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I was discussing it with a friend late the other night – my delay in publishing my ‘top albums of 2011’ list, that obligatory list that every blogger (or avid music connoisseur) needs to tackle in some shape or form as the end of the year draws nigh.

“A battle of head versus heart” I had phrased, somewhat dramatically, in explaining why I was struggling to order my top two records of the year. Dramatic it may be, but ultimately, a nugget of truth lay at its core. One album up for consideration was an impeccable journey in songcraft and production – wry, insightful, with enough left of centre melodic twists to keep your ears at slight unrest. The other was a journey of the emotional – raw, potent and an album that I carried with me through a dark winter, both season and metaphorical.

Am I head or am I heart? There is a big question there, with the obvious answer that answer music lovers around the continents know – the two are never mutually exclusive. Ultimately, you have to go with your gut, and think about the album that most changed your life. For that’s what music is; life-changing, gutteral expressions of humanity, soul and everything else that makes up this slightly dramatic cocktail of life. So lets get drunk.

 

#1. Adalita – Adalita

And so it was. I was never really a Magic Dirt fan. I didn’t even know much about the Australian rock royalty that was Adalita. Yet somehow this album ended up in my hands, almost by impulse – and it slowly started working its way into my life. It’s an incredibly powerful album, that much is easy to say; Adalita’s voice is a weapon against any happiness you had felt – ever. With sparse, stark instrumentation, the music is dark but never too dense that you feel trapped on the outside. From the chilly yearning of ‘Perfection’, the emotional turmoil of ‘The Repairer’ and the sexy-but-sad ‘Invite Me’, it is a timeless piece of work, up there with the best of PJ Harvey or any other obvious comparisons one could throw around. Ultimately, it was not just the best Australian album of the year, but the best album, period.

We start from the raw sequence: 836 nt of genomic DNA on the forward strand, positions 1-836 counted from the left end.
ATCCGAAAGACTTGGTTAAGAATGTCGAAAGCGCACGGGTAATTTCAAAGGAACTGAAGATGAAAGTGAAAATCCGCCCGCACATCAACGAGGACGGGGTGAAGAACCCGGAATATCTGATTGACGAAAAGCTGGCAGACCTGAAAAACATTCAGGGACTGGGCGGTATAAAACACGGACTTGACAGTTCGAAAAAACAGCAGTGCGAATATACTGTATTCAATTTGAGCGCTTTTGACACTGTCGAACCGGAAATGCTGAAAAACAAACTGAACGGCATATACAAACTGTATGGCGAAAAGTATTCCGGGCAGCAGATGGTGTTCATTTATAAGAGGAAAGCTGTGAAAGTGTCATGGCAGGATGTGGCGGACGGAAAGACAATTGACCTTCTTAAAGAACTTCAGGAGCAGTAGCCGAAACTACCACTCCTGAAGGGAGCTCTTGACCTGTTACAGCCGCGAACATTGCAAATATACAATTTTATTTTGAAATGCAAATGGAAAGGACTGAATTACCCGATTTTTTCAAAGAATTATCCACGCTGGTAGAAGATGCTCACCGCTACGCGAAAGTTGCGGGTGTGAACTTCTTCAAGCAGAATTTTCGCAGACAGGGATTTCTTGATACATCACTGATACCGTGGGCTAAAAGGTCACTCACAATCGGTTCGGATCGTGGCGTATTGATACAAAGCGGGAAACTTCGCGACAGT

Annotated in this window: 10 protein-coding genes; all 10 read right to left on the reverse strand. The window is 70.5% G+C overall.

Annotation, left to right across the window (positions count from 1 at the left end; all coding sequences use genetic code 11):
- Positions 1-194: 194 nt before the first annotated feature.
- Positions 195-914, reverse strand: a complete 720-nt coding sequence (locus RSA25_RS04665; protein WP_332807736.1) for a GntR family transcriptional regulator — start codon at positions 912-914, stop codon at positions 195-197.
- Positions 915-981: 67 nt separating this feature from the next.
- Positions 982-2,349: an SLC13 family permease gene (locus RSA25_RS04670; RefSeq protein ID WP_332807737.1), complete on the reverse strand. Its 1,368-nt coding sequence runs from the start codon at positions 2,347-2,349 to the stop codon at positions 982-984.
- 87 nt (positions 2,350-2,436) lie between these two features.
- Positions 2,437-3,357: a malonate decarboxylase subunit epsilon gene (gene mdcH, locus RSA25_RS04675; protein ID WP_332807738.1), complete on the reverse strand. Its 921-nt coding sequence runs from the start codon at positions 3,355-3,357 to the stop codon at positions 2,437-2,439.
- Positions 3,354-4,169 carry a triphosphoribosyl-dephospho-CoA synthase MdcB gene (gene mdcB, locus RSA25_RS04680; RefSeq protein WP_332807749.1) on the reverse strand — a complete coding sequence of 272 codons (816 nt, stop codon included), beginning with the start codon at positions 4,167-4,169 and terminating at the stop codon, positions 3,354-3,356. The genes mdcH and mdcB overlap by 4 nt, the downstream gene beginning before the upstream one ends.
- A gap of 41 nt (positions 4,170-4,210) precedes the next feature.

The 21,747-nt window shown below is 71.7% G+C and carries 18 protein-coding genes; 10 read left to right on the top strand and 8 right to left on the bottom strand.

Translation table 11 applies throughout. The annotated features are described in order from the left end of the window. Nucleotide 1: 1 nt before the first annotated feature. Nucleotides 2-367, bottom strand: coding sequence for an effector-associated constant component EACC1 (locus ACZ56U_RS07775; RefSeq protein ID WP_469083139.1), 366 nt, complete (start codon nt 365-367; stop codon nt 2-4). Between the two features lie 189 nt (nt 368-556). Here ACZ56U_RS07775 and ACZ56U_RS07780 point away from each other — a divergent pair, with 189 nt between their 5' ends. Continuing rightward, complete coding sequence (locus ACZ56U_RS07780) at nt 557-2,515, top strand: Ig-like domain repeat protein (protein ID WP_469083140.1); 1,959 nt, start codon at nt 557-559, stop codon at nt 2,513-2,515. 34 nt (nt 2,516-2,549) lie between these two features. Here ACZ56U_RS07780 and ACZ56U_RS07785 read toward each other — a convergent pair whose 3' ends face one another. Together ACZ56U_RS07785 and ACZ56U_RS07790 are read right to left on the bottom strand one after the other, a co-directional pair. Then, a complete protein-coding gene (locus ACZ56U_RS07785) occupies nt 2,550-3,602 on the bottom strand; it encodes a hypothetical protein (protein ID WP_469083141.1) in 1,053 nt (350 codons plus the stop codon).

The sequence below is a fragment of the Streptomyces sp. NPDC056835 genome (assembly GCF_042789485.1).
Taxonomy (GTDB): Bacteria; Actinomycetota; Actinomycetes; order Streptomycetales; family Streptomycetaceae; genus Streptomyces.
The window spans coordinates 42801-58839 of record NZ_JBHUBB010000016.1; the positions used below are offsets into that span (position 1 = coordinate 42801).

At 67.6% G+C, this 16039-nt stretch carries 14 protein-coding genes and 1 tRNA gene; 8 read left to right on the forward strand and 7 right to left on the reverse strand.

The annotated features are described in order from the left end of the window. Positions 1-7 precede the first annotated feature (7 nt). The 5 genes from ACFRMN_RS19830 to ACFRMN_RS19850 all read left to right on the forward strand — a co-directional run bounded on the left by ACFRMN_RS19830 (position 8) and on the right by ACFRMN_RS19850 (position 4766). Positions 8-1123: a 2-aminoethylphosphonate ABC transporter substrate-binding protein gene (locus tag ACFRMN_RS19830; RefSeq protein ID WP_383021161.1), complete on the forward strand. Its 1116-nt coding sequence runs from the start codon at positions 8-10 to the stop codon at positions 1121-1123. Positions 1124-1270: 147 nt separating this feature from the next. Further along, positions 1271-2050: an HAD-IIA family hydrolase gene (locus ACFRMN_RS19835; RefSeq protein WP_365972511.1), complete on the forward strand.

#2. Jessica Lea Mayfield – Tell Me

In a year where some of alt-country’s biggest names put out outstanding albums, the album by this young songstress was too easily overlooked – for shame, world. Offbeat, at times lyrically brilliant and just darn razor-sharp (not to mention impeccably and tastefully produced by Dan from the Black Keys), this is the best album you probably didn’t hear this year. Mayfield writes and sings with offbeat swagger, about love and lust and all the mistakes of youth – never taking the easy cliché or obvious emotional route – and ultimately, it is just a brilliant example of songcraft. The new generation’s best storyteller, all others be damned.

#3. Over The Rhine – The Long Surrender

Over The Rhine have put our numerous superb albums of the years, including their (until now) defining opus Ohio. Yet, with this independently released collection, free from expectation and pressure, they’ve remarkably produced a body of work that somehow encapsulates everything fans have loved about them, and didn’t quite realise they loved. Always soulful and thoughtful, Over The Rhine capture something new here – that tiny little spark that starts a wildfire. From the tense craving of ‘Rave On’ through to the (wait for it) sexy swagger of ‘The King Knows How’ (Over The Rhine get sexy! Indeed!), there is a new confidence that only comes from making music entirely on your own terms. And has it been mentioned that Karen still has one of the best voices on the planet?

Other Mentionables:

 

Gillian Welch – The Harrow & The Harvest

I had no desire to be a child of sin, but then you went and pressed your whiskers to my cheek…” sings Gillian, on the albums defining track ‘Tennessee’, before recounting “of all the little ways I’ve found to hurt myself, you might be my favourite one of all”. And so it is, as she reveals more of herself than ever before, that the queen of alt-bluegrass (is that a genre?) puts out the album of her career.